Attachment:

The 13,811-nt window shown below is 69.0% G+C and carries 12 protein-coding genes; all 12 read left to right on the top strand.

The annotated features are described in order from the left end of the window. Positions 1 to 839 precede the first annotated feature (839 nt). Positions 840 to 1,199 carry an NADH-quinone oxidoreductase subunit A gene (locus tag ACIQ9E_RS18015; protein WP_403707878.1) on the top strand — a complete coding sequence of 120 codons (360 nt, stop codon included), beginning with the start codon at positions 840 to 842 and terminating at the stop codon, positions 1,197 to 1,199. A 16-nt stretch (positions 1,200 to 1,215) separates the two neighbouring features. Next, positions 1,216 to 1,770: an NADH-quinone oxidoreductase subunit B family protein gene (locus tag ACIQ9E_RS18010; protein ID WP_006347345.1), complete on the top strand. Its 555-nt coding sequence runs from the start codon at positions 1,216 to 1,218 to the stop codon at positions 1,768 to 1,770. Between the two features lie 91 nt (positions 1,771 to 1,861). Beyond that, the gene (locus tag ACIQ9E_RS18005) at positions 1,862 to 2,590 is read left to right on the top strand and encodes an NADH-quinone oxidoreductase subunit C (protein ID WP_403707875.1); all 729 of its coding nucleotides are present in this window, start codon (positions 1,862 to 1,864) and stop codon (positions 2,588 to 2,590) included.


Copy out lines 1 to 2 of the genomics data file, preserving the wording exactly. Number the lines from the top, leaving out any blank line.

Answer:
The 13,811-nt window shown below is 69.0% G+C and carries 12 protein-coding genes; all 12 read left to right on the top strand.

The annotated features are described in order from the left end of the window. Positions 1 to 839 precede the first annotated feature (839 nt). Positions 840 to 1,199 carry an NADH-quinone oxidoreductase subunit A gene (locus tag ACIQ9E_RS18015; protein WP_403707878.1) on the top strand — a complete coding sequence of 120 codons (360 nt, stop codon included), beginning with the start codon at positions 840 to 842 and terminating at the stop codon, positions 1,197 to 1,199. A 16-nt stretch (positions 1,200 to 1,215) separates the two neighbouring features. Next, positions 1,216 to 1,770: an NADH-quinone oxidoreductase subunit B family protein gene (locus tag ACIQ9E_RS18010; protein ID WP_006347345.1), complete on the top strand. Its 555-nt coding sequence runs from the start codon at positions 1,216 to 1,218 to the stop codon at positions 1,768 to 1,770. Between the two features lie 91 nt (positions 1,771 to 1,861). Beyond that, the gene (locus tag ACIQ9E_RS18005) at positions 1,862 to 2,590 is read left to right on the top strand and encodes an NADH-quinone oxidoreductase subunit C (protein ID WP_403707875.1); all 729 of its coding nucleotides are present in this window, start codon (positions 1,862 to 1,864) and stop codon (positions 2,588 to 2,590) included.